This Is Why Half of People Have Stronger Vaccine Side Effects, CDC Says



With millions of people getting the COVID vaccine daily, we continue to learn more about potential side effects of the shot. As it turns out, the experience is vastly different between different people, and health experts are trying to learn why. One recent study from the Centers for Disease Control and Prevention (CDC) has found that a certain group of people are having stronger reactions to the vaccine than others. Read on to see if you fall into the half of people having a more noticeable reaction to the coronavirus vaccine, and for more vaccine guidance from the CDC

Women are experiencing stronger vaccine side effects than men.


A Feb. 19 study from the CDC found that women tend to have stronger side effects from the COVID vaccine than men. According to the study, 79 percent of reported side effects came from women. Only 61 percent of the vaccines were given to women, which means women are disproportionately experiencing side effects from the shot.

The most common side effects reported by women were headache (22 percent), fatigue (17 percent), and dizziness (17 percent). The median age of women reporting adverse effects following their shot was 42 years old. And for more on vaccine safety,


Experts think women are having stronger side effects due to estrogen.


According to Healthline, experts suspect that women’s estrogen levels are the reason they’re experiencing stronger vaccine side effects. Estrogen helps activate the immune response to illnesses, and therefore to vaccines as well. On the other hand, men tend to have higher levels of testosterone, which could have the opposite effect, actually dampening or slowing immune response. “In women, there is an exuberant and stronger response [to many vaccines],” Larry Schlesinger, MD president and chief executive officer of the Texas Biomedical Research Institute in San Antonio, told Healthline. “There’s actually a lot of science behind this.”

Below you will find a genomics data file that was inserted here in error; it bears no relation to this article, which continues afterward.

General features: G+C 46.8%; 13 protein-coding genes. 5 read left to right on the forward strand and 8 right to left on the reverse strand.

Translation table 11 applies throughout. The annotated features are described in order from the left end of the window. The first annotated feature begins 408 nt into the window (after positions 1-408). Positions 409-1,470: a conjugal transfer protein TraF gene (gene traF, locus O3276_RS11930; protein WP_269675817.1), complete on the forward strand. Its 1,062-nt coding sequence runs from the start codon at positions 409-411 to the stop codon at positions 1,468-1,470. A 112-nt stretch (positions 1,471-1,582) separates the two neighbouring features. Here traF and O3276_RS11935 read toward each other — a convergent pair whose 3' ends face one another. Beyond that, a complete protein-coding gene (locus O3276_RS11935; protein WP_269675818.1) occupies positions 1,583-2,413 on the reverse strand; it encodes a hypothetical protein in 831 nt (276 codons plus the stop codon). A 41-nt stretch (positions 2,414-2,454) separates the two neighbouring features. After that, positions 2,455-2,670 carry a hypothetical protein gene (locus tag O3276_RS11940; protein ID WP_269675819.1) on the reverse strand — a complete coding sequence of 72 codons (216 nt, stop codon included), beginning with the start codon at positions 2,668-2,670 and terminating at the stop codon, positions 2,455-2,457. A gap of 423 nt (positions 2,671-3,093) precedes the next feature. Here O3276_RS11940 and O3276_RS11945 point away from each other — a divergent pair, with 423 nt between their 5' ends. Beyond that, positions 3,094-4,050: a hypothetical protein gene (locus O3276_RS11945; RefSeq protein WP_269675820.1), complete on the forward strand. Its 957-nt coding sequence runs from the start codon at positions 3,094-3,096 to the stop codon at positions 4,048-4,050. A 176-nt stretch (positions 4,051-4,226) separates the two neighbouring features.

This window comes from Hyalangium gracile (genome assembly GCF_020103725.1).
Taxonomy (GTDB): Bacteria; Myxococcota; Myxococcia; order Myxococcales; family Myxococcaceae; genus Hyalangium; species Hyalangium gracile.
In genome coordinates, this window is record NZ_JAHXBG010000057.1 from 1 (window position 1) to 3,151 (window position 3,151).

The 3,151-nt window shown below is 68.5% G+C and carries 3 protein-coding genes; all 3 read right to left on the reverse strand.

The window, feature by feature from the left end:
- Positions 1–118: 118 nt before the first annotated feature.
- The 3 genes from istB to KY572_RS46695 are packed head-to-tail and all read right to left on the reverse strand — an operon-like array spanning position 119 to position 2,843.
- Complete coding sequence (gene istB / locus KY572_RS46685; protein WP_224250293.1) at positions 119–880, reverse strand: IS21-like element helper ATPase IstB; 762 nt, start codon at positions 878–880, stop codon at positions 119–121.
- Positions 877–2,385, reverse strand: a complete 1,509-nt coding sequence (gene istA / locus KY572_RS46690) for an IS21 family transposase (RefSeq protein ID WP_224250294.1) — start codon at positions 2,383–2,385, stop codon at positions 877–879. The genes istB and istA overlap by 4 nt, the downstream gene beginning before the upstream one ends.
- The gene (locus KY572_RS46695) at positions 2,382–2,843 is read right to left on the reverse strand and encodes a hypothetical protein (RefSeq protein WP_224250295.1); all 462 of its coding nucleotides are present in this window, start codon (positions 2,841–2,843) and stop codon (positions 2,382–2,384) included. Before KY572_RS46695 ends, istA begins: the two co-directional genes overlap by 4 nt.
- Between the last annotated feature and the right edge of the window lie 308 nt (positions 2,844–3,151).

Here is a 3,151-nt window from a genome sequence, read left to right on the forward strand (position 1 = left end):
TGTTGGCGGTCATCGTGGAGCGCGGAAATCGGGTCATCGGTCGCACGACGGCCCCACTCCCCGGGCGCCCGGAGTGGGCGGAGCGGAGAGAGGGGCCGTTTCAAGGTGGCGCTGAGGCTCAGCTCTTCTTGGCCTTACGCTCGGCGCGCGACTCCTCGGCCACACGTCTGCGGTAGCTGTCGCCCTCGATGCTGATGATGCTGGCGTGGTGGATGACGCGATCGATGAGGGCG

Essentially, estrogen encourages the body to produce more T-cells, which, in turn, causes a stronger response, Schlesinger explained. He noted that stronger vaccine responses in women have been studied across multiple vaccines, including the flu yellow fever, and DTP shots.

“I am not at all surprised,” Sabra Klein, PhD, microbiologist and immunologist at the Johns Hopkins Bloomberg School of Public Health, told The New York Times. “This sex difference is completely consistent with past reports of other vaccines.”

Women are also experiencing anaphylaxis more often.


A Feb. 12 study published by the Journal of the American Medical Association (JAMA) found that nearly all of the rare anaphylactic reactions to the vaccine have occurred in women. To date, all 19 of the anaphylactic reactions to Moderna had been in females, and women accounted for 44 of the 47 people who had these reactions to the Pfizer vaccine.

However, this is also nothing new. A study published by the Journal of Allergy and Clinical Immunology in 2019 found that between 1990 and 2016, women accounted for 80 percent of adult anaphylactic reactions to vaccines.


Experts say side effects should not deter anyone from getting the vaccine.


Doctors and scientists aren’t concerned with these study results because they are consistent with past vaccines. Per Healthline, experts feel women shouldn’t hesitate to get the COVID vaccine, since the potential risk of the illness is far more significant than the risk of vaccine side effects. However, women should be prepared for these side effects, so they are not caught off-guard.

“I think that there is value to preparing women that they may experience more adverse reactions,” Klein told The New York Times. “That is normal and likely reflective of their immune system working.”




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